When we began building SNAil the people we asked to join as experts and filters were contacts we had made either through social or business situations. This handful of people was then able to refer other people who had similar interests, in this case a passion for learning. As the group continues to grow, I find myself meeting and learning amazing people from organizations and backgrounds that I would not have had the opportunity to otherwise meet.
With that being said, it is clearly to your advantage to begin developing relationships with wide variety of people. Joining clubs or becoming involved with organizations that have similar interests as you are a great first step. Later, you can start exploring topics that you have a passing interest in ... who knows you might find out that a passing interest could turn into an amazing hobby or even a lucrative job!
I hope that helps you a bit. Thank you for using SNAil and visiting Imagiverse.
ANSWER from Imagiverse on 13 October 2006:
ANSWER from Imagiverse on 27 September 2006:
Really, you are looking at a place that has become legendary for strange disappearances. Scientifically, it is NOT some sort of black hole. Planes and boats travel through that area all the time.
Here is the Navy page on the topic:
ANSWER from Luis Flores on 27 September 2006:
The area we call The Bermuda Triangle is located, as you might already know, just off the East Coast of Florida. If you wanted to draw the triangle on a map, you would need to make one of the triangle’s points at Fort Lauderdale, Puerto Rico, and the islands of Bermuda. This will produce a shape with a surface area of over a half million square miles!
This large section of ocean is in an area that is very commonly crossed by all sorts of marine vessels and airplanes. Because of the high volume of traffic, it is natural to see a larger increase in accidents. However, with this same heightened traffic it makes it all the more mysterious how a vessel can vanish without a trace.
This gets us to the meat of your question, what is science doing to find out what happened to people that have "crossed into" the Bermuda Triangle. Currently there are several theories that serve as science's "best guess."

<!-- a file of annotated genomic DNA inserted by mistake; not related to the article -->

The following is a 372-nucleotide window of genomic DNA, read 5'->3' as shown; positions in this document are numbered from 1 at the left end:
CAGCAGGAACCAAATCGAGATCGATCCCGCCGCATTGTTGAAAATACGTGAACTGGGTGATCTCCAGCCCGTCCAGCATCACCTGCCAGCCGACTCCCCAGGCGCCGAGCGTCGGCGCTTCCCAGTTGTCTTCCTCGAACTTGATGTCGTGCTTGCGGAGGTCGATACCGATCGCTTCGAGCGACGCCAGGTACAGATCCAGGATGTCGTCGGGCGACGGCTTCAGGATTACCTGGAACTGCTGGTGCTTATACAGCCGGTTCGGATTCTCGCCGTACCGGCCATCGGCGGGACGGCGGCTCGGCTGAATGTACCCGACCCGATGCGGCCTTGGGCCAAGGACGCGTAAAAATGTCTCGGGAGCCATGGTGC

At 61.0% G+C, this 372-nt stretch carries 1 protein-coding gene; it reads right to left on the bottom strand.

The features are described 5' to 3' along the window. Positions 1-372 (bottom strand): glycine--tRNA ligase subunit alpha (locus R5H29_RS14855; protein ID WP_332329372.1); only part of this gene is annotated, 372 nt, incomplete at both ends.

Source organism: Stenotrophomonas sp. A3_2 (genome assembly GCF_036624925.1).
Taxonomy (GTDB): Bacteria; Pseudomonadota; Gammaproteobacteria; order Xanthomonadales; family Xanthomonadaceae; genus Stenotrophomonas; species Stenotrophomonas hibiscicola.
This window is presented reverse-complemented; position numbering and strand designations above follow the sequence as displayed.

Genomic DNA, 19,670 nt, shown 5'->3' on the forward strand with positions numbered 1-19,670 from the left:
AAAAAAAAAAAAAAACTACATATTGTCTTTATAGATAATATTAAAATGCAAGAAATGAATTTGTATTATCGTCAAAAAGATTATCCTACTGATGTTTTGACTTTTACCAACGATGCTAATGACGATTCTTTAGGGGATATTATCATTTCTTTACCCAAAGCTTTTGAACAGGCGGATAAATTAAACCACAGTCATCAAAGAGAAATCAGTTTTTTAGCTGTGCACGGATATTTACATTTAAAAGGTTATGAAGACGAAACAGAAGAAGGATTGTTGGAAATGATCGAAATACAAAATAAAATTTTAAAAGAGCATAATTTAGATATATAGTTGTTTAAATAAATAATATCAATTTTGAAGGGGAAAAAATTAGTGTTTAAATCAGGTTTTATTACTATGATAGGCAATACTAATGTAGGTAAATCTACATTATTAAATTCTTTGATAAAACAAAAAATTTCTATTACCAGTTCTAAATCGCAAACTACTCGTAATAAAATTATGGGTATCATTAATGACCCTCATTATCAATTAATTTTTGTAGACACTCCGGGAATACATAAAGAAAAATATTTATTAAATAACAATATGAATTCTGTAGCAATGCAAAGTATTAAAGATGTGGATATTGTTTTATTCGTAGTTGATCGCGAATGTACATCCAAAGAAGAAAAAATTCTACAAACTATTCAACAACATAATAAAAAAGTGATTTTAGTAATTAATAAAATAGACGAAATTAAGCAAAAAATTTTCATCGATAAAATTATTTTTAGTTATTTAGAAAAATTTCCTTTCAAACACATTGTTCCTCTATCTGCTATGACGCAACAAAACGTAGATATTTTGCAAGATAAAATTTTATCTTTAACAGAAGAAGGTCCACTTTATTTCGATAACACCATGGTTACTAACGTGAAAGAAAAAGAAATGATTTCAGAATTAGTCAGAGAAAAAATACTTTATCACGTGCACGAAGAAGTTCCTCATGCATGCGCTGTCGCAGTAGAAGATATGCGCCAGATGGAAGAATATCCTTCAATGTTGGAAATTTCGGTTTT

One of the better sources I found was a reprint of the US Coast Guard’s position: http://www.history.navy.mil/faqs/faq8-1.htm
The article points towards environmental conditions and human error as the most probable causes of disappearances. Along with the dangers of surface storms comes a problem with compasses not pointing towards true North in this area. (When navigating in these areas, a pilot needs to compensate for this difference.)
An interesting notion, and currently the one receiving the greatest study, suggests that gasses trapped under the ocean floor are being released in large enough quantities that may cause a ship on the water's surface to sink. (You may want to look up methane hydrates for more information on this occurrence.)
I hope this gives you a glimpse into a few of the most prevalent theories. I didn't want to mention any of the paranormal theories, you and I can continue guessing and imagining.
ANSWER from Yan Jie on 6 August 2006:
No other sized postcard could be used unless you got a permission from the relative administration in China.
ANSWER from Imagiverse on 4 August 2006:
ANSWER from Donna Culwell
on 23 June 2006:
To obtain a guide dog, you would need to submit an application and be interviewed. The following contact information may help:
Guide Dogs for the Blind - A nonprofit,
Hope this helps. Let me know if I can answer any more questions for you.
ANSWER from Michelle Mock
on 17 March 2006:
Why do you want to take the class in English? If you don't speak Spanish, taking a class you enjoy in Spanish would be a great way to learn the language at the same time. I recommend it! If you want to take a photography class in English... I would recommend the United States or Great Britain. Why go overseas to learn in English?
ANSWER from Michelle Mock
on 21 February 2006:
Good luck! It's a great school!
2 July 2007